Physiological Aspects of Polysaccharide Formation in Plants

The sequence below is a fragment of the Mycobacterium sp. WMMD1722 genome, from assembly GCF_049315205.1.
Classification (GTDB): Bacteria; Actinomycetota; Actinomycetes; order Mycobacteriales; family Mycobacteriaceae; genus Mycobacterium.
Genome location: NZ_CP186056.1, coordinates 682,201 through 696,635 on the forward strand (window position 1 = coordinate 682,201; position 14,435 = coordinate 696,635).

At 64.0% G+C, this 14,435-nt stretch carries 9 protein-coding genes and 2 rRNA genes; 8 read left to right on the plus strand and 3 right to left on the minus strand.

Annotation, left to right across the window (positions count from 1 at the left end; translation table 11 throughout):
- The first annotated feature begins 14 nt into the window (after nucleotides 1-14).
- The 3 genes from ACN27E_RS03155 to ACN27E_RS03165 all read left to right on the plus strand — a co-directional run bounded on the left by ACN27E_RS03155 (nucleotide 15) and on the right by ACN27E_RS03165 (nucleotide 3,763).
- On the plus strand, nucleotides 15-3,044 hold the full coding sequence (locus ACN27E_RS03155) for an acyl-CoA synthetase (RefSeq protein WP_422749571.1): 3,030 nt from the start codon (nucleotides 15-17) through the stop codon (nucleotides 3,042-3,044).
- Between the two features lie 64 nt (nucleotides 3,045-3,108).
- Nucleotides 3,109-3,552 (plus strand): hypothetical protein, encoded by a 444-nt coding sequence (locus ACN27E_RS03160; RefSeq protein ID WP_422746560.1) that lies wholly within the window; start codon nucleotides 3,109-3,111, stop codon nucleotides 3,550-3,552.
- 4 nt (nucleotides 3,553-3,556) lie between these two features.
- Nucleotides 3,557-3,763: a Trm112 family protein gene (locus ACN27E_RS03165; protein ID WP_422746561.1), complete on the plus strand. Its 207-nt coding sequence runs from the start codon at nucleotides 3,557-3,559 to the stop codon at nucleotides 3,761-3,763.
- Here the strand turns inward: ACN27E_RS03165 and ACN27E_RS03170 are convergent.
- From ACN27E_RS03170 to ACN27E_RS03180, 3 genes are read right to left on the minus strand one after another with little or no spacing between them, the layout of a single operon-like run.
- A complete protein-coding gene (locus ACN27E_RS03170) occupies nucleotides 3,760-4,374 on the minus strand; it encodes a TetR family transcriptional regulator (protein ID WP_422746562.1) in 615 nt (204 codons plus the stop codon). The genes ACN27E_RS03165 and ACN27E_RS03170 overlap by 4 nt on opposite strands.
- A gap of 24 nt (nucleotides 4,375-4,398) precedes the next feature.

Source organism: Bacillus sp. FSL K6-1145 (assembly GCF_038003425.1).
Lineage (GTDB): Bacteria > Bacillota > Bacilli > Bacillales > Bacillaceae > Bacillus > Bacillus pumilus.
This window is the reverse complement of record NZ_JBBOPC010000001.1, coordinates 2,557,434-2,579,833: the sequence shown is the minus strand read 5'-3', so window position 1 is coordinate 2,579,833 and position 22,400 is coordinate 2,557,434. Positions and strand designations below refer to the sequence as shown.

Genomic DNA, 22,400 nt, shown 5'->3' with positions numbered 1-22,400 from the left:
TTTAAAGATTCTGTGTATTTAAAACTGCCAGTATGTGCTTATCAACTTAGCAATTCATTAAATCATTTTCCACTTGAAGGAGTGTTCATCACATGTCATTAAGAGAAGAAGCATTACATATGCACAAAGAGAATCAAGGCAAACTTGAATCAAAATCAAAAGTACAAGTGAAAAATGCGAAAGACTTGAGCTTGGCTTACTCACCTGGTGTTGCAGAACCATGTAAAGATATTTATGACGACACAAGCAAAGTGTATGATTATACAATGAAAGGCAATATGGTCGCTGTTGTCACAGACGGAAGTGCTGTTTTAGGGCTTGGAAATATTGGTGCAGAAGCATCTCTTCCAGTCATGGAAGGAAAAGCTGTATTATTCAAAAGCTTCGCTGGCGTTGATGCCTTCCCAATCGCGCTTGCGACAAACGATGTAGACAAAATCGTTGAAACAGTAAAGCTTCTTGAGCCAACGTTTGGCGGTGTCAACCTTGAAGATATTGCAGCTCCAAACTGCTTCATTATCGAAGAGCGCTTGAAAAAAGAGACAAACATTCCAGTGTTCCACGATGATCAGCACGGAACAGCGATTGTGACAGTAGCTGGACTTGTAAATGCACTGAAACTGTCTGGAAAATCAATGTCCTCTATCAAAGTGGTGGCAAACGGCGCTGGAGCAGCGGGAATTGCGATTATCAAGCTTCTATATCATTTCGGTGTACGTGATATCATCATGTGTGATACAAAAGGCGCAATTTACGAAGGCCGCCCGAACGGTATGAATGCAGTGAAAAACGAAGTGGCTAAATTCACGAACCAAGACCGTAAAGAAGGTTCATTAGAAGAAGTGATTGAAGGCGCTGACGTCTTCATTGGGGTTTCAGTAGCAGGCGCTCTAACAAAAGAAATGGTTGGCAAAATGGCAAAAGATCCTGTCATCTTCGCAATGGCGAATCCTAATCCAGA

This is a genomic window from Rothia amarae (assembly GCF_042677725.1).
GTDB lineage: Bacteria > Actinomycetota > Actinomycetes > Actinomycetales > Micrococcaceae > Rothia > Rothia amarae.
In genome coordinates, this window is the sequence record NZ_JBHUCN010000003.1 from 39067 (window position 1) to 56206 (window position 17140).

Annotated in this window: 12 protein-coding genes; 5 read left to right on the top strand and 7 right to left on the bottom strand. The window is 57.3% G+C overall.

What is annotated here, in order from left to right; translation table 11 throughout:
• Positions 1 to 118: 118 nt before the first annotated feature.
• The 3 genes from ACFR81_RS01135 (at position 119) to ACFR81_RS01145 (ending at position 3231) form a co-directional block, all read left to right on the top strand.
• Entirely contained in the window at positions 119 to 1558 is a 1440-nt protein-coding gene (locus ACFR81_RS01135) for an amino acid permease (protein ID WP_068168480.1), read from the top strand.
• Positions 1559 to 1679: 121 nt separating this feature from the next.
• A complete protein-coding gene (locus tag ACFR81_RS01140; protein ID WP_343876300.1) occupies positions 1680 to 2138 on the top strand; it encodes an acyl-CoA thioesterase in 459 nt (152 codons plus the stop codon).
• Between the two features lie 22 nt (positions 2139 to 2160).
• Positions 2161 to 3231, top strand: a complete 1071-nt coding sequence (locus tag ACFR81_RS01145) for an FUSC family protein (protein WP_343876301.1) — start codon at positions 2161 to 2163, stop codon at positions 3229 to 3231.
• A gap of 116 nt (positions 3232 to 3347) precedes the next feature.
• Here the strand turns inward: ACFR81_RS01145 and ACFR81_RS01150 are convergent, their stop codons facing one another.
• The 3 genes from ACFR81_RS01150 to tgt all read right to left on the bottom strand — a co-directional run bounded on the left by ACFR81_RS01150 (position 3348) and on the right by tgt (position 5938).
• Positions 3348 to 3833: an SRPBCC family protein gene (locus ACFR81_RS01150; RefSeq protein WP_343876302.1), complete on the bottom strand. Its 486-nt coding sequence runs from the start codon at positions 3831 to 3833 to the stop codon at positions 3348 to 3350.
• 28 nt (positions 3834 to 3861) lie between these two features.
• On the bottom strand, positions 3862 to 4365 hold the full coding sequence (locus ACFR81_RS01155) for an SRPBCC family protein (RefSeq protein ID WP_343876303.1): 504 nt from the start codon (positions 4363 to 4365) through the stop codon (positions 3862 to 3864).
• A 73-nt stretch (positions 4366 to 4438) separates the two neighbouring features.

Resin and gum ducts develop normally in some plants, or in response to external stimuli, such as microorganisms or growth substances. Among the latter, ethylene is the most effective stimulus (Fahn, 1988). Carbohydrate mucilages and gums are synthesized by dictyosomes (also called Golgi apparatus, Golgi body or Golgi complex: this is an organelle found in most eukaryotic cells whose primary function is to process and package the macromolecules that are synthesized by the cell), but virtually every cell compartment has been suggested to play a role in the secretion of lipophilic substances (Fahn, 1988). Once eliminated from the secretory structures, the secreted materials do not normally re-enter the plant’s metabolism. Secretion may take place in specially formed cell complexes or in ordinary tissues (Fahn, 1979). e first type appears in some Prunoideae and Meliaceae species (Butler, 1911; Groom, 1926), where special groups of parenchyma cells (i.e. thin-walled ground-tissue cells that make up the bulk of most non-woody structures, although sometimes their cell walls can be lignified) are formed by the cambium (i.e. a layer or layers of tissue that are the source of cells for secondary growth), instead of the normal wood elements (Fahn, 1979). Immediately after formation of these special groups of parenchyma cells, gummosis begins in the center of these complexes and then proceeds to the periphery (Fahn, 1979). Disintegration of each cell’s walls initiates in the primary cell wall and proceeds towards the innermost lamella of the secondary cell wall (i.e. all cell walls contain two layers, the middle lamella and the primary cell wall, and many cells produce an additional layer, called the secondary wall. e middle lamella serves as a cementing layer between the primary walls of adjacent cells). e resultant cavity is filled with gum. Gummosis may also occur in the bark (i.e. the outermost layers of stems and roots of woody plants), as in the case of gum arabic of Acacia senegal and other Acacia species. In cherry, vessels (i.e. specialized cells for fluid transport) of otherwise normal wood are often filled with gum (Fahn, 1974), formed only by the lamellae of the secondary wall. When plant organs of Dianthus and Ulmus were experimentally infected with a pathogen, gum production was shown to be the result of secretion from vessel-associated parenchyma cells and not of wall lysis (Catesson et al., 1976). A particular type of traumatic duct forms kino resins. ese are found in the wood of the genus Eucalyptus (Fig. 2.1). In contrast to gums, kino contains polyphenols. Kino veins are 1.5 to 5 mm in length; they are oriented longitudinally, and occur as isolated veins or in a dense anastomosing (i.e. coalescing) network (Fahn, 1979). Kino veins form in the cambial region as an outcome of injury and develop in the zone of traumatized parenchyma. At specific foci, assemblies of polyphenol-containing cells break down and form ducts into which the contents of these kino-producing cells are released. In parallel, the cells surrounding the future kino veins divide and form peripheral “cambium”. Derivatives of these latter cells grow, accumulate polyphenols, break down and enlarge the quantity of kino already present in the ducts. e final phase includes production of a layer of derivatives by the peripheral “cambium”, which in turn become suberized in the shape of a typical periderm (i.e. the innermost area of the bark, which in older stems is a living tissue) (Fahn, 1979; Skene, 1965).